6. You have at heart to give your communities the priests they need, despite the vocations crisis that continues to have a serious effect on your Country. To this end, you have undertaken to promote a more vigorous vocations apostolate in your Dioceses and to give your future pastors a high-quality human, theological, spiritual and pastoral formation. Spare no efforts in this area, even if the investment in people can seem costly to you at a time when priests are so much in demand. You are certainly preparing the future of the Church, and this mission is an absolute priority. Some Dioceses make the most of the presence of young priests who come to study from other local Churches, even on other continents, and are glad of this pastoral collaboration, this "exchange of gifts". Although it is legitimate to appreciate this sharing, we know well that each Church must strive to inspire vocations, to give herself the means for her life in Jesus Christ, by making fruitful the gifts she herself has received. I am counting first of all on the young people of your Country so that, like Peter, they will hear the Lord's call:  "Do not be afraid; henceforth, you will be fishers of men" (Lk 5: 10), and respond generously. I also ask families to be places of faith and seedbeds for vocations, passing on dauntlessly the Lord's call to the young!

Young priests are scarce in your Dioceses and are often called very soon to exercise many important pastoral responsibilities. They must be accompanied in their ministry in particular by suitable programmes for permanent formation, and must be able to rely on their Bishop as a father (cf. Pastores Gregis, n. 47); they can also expect the support of the Christian community that welcomes them and especially in collaboration in responsibility with their lay brothers and sisters. May they all remember that whatever their mission may be, it is first and foremost a service to Christ and his Church! However, they will find strength and joy for their apostolate in love of the Lord, who never abandons his own (cf. Is 49: 15) and invites them to be with him (Mk 3: 14). Give them the means for this companionship with Christ through regular spiritual retreats, so that they may re-examine their life before God and give thanks for all they receive from him in their generous service to their brothers and sisters!

7. Do not be afraid to recall the importance of the witness of consecrated life. It has left a deep mark on your Country; unfortunately, the communities which live there today have aged considerably and, moreover, risk disappearing if an effort is not made to inspire new vocations. This implies parents in the home are careful to create true freedom for their children, without directing them too soon to purely social criteria of a successful career. Catholic schools must also contribute to this awakening and enable young people to discover, especially through the saints, the example of men and women who could respond to the Lord's call and witness to the beauty of a life given without reserve. This also implies that Christian communities know how to appreciate the variety and complementarity of vocations, and that the young discover that consecrated life is close to them and receptive to their questions. I urge men and women religious to live their charism with fidelity and confidence, without fearing the arrival of young religious communities or new ecclesial movements which can undoubtedly help to bring consecrated life closer and make it more visible, and also to revive the older communities.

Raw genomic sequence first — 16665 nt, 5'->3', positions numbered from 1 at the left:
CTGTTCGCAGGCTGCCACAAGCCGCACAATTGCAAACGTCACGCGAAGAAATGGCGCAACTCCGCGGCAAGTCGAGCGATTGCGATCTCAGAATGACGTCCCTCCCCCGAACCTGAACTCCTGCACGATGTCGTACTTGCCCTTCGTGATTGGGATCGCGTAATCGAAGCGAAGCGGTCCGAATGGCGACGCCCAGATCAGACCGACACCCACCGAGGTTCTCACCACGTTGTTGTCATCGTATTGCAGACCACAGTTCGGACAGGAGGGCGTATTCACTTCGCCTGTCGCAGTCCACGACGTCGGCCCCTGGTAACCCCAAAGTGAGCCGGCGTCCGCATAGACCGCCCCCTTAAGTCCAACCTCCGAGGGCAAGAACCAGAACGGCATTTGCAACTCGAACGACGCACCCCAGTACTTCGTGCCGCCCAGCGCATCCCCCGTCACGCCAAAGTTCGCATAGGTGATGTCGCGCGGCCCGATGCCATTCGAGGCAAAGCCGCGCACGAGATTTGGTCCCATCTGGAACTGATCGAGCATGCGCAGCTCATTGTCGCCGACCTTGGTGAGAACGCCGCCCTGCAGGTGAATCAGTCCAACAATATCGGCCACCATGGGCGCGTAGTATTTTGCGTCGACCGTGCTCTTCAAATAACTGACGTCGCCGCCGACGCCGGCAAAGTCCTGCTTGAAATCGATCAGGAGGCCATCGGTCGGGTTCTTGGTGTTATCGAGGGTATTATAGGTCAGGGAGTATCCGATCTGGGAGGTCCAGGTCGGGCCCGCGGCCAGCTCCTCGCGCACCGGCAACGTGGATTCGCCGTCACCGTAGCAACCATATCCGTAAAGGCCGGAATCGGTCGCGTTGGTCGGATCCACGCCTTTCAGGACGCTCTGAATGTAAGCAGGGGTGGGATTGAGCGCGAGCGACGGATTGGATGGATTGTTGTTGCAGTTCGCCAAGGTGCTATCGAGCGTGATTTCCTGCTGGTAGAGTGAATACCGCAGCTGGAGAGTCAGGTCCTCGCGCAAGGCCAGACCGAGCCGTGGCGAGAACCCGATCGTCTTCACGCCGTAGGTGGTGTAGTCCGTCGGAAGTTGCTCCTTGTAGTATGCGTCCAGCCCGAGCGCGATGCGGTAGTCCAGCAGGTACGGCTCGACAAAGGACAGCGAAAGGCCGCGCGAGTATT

8. Today you note among your compatriots a renewed interest in religious matters and a new spiritual thirst that some express, especially the younger generations. This pleases me and I urge all Pastors to be aware of these developments and to propose strong spiritual paths to the People of God. I hope that all the children of the Church, especially the lay faithful, will truly have at heart to witness to their faith, bringing the light of the Gospel to the various social milieus. May they extol the greatness of marriage and the beauty of the family in a society tempted to renounce definitive commitments for more transient forms of union! It is also important that they witness to the inalienable dignity of all human persons in the contexts of work and social relations, as well as in the ethical issues to which technological progress and financial pressures constantly give rise, and that they witness to the Christian values which have contributed to forging the Europe of today. I invite the lay faithful to acquire the human and Christian formation they need in order to take part in the debates that interest Dutch society in a spirit of dialogue, bringing to it the concern to reveal the riches of the Christian outlook on humanity and the human being's demanding call to overcome all forms of selfishness in order to live in accordance with the Gospel.

9. At the end of our meeting, I urge you to model your pastoral action ceaselessly on Christ, the Good Shepherd (cf. Pastores Gregis, n. 42). May you, who are the "source and foundation of unity" in your Dioceses (Lumen Gentium, n. 23), be courageous and passionate guides of your flock and never hesitate to speak, in season and out of season, to light it on its way and ensure that it walks in the faith! I offer a very special greeting to the priests and the deacons, your collaborators in the ministry, who need your initiative and enthusiasm in order to work together and weave bonds of fraternal communion among all the faithful. May they be assured of the Pope's encouragement and prayers! Over and above your current problems, do not forget the missionary tradition of your Church: the mission ad gentes in distant lands is also in need of workers! Christian communities of other denominations with whom you are on good terms live in your Dioceses. Continue firmly along the path of ecumenism, pursuing dialogue despite the difficulties and encouraging all possible opportunities to demonstrate our common desire for unity. May the Catholic faithful appear in the eyes of all, and especially of the members of other religions, as peacemakers keen on a truthful dialogue and motivated by respect for the human being!

Dear Brothers in the Episcopate, you have just celebrated the 150th anniversary of the re-establishment of the episcopal hierarchy in The Netherlands as an opportunity to thank God for all the gifts you have received from him, to strengthen the bonds of fraternal communion and to mobilize yourselves with a view to the mission entrusted to the entire Church. As I entrust you to the motherly intercession of the Virgin Mary, Star of Evangelization, I impart to you as well as to the priests, deacons and all the faithful of your Dioceses, an affectionate Apostolic Blessing.